Give a Little Gift

Posted on September 2, 2010


Friend, Mentor, Ally: these are a few of the words we use to describe the relationship a Big Brother or Sister has with his or her Little Brother or Sister. As an employee of Big Brothers Big Sisters of Massachusetts Bay (BBBSMB) in Boston, I believe that our program is unequaled in promoting the healthy development of children by establishing one-to-one friendships with caring responsible adults, supported by trained, professional staff.

A typical story involves John and Earnest, who were matched 10 years ago. Earnest was living with his grandmother, who was raising him and two of his seven siblings. Earnest was acting out in elementary school and had a few behavioral problems. His grandmother wanted to make sure he had a male role model.

John checked in with Earnest’s teacher to see how he was doing. Earnest didn’t want John to hear what his teacher had to say, so he stormed out of the room and marched home. John recalled how Earnest later asked him, “Are you against me?” John responded, “I’m against you not doing well in school. I want you to do something with your life.” Looking back he can laugh at it now, knowing that Earnest is on the honor roll which is remarkable as his other siblings struggle in school.

A study of Littles who are now adults conducted in 2009 for Big Brothers Big Sisters by Harris Interactive illustrates the long-term impact of having a Big:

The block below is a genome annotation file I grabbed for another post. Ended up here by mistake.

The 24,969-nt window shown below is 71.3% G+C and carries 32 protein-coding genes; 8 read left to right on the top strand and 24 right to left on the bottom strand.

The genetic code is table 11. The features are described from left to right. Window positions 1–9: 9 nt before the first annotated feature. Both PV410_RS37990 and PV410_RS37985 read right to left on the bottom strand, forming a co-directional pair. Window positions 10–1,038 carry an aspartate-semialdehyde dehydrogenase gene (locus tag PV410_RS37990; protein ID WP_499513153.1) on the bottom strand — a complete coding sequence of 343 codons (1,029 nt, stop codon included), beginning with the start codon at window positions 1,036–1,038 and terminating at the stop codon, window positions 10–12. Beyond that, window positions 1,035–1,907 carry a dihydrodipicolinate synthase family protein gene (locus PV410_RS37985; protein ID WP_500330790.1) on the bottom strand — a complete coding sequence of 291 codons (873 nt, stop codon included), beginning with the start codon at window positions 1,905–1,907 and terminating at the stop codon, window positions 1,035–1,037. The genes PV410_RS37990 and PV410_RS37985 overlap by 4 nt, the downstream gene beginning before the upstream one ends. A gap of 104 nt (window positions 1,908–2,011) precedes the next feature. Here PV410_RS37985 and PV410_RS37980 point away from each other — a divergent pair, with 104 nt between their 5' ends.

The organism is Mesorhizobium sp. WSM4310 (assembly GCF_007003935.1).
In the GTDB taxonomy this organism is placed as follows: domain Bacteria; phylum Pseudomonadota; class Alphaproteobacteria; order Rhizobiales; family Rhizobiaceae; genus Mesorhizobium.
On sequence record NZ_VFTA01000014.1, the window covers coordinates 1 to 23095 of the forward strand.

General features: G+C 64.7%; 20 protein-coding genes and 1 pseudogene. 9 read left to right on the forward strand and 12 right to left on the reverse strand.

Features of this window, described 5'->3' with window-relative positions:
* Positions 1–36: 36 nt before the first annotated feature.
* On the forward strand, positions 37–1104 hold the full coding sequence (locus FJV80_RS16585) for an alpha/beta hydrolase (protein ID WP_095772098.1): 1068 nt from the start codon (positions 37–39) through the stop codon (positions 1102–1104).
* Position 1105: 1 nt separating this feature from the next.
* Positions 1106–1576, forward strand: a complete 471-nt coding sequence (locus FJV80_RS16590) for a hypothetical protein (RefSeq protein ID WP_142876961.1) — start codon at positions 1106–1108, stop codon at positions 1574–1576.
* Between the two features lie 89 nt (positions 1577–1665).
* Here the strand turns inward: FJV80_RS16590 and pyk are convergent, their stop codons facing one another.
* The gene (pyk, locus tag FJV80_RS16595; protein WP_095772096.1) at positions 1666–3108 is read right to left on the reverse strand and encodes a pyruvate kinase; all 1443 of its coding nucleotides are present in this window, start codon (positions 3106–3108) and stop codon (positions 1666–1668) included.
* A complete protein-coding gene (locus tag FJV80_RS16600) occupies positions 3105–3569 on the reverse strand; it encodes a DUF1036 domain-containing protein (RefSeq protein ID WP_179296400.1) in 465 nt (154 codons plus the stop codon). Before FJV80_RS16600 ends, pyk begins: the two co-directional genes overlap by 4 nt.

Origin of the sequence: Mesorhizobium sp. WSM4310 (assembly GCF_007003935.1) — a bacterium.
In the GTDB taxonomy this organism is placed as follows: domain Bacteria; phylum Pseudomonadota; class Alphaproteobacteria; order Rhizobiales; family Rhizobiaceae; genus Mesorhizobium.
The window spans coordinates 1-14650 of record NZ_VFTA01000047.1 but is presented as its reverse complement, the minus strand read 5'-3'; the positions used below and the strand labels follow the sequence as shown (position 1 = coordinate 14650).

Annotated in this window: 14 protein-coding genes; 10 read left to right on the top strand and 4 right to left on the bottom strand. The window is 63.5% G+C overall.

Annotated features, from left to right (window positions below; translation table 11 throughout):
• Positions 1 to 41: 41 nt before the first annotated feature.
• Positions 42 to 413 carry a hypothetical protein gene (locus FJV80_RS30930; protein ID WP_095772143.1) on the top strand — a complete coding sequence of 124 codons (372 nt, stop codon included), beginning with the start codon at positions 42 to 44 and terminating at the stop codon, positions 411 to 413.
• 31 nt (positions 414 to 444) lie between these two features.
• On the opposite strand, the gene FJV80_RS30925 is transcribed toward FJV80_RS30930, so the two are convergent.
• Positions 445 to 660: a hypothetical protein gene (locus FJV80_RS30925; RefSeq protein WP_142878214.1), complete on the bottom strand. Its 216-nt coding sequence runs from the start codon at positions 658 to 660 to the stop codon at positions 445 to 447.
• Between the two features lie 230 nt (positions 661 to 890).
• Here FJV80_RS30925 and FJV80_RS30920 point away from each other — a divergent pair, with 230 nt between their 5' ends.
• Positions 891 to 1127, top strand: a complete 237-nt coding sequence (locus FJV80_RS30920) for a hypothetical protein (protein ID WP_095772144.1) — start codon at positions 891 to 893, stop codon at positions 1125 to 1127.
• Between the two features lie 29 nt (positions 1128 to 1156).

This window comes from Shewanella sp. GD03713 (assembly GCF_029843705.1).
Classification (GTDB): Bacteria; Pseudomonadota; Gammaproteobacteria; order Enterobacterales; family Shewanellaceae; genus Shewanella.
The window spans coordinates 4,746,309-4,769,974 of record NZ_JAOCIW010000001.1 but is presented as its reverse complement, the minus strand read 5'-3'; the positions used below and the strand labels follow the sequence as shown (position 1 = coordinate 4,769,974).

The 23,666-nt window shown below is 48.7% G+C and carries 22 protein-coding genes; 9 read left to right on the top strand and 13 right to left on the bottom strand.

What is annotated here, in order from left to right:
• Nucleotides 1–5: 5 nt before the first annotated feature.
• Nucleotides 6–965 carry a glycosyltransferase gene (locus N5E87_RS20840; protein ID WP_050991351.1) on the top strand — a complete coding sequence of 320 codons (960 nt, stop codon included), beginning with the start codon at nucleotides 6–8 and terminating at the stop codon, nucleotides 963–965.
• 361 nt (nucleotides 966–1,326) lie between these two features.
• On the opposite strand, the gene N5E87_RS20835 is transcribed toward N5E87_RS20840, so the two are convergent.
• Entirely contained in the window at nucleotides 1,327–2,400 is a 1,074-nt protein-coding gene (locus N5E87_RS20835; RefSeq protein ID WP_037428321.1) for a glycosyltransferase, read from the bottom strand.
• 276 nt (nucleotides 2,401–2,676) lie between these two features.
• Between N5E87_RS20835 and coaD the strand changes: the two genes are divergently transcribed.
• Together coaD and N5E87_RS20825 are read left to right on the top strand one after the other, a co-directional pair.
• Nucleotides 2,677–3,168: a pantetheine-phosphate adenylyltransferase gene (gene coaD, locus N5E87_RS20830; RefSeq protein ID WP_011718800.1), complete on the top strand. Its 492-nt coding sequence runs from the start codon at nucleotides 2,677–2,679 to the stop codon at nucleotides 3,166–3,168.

• 62% perceive themselves to have achieved a higher level of success than their peers who did not have a Big
• 81% say their Big changed their perspective on what they thought possible in life
• 77% set higher goals than they would have on their own
• A significant majority say they learned right from wrong, the importance of helping others and other things they would not have otherwise learned
• 77% say they did better in school because of their Big and 52% agree that their Big kept them from dropping out of high school
• A significant majority say their relationship with their Big helped a lot in making better choices through their childhood and throughout adult life.

BBBSMB reaches out to the children most in need, specifically those who live in poverty and single-parent households. There are over 30,000 at-risk children between the ages of 7 and 14 in their service area of 155 eastern Massachusetts communities, including Lynn. BBBSMB supports these matches for boys and girls until they are 18 years-old or graduate from high school.

I see the work we do day in and day out, so I am not hesitant to tell you that any money you donate to BBBSMB will be used wisely for investing in the community and making it a better place for all. On September 25th, I will be riding in the Rodman Ride for Kids with 1,500 other riders to raise more than $3 million for several children’s charities. I am riding 25 miles for BBBSMB. I am asking every reader of this blog to give $25, as I have already done. Just go to my personal website and make a donation for the children in cities just like Lynn in our service area who desperately need the right kind of role model.

Our Big Brothers and Sisters are all volunteers. All monies raised will be used for volunteer recruitment, making matches between children without adult role models and suitable volunteers, and supporting those matches.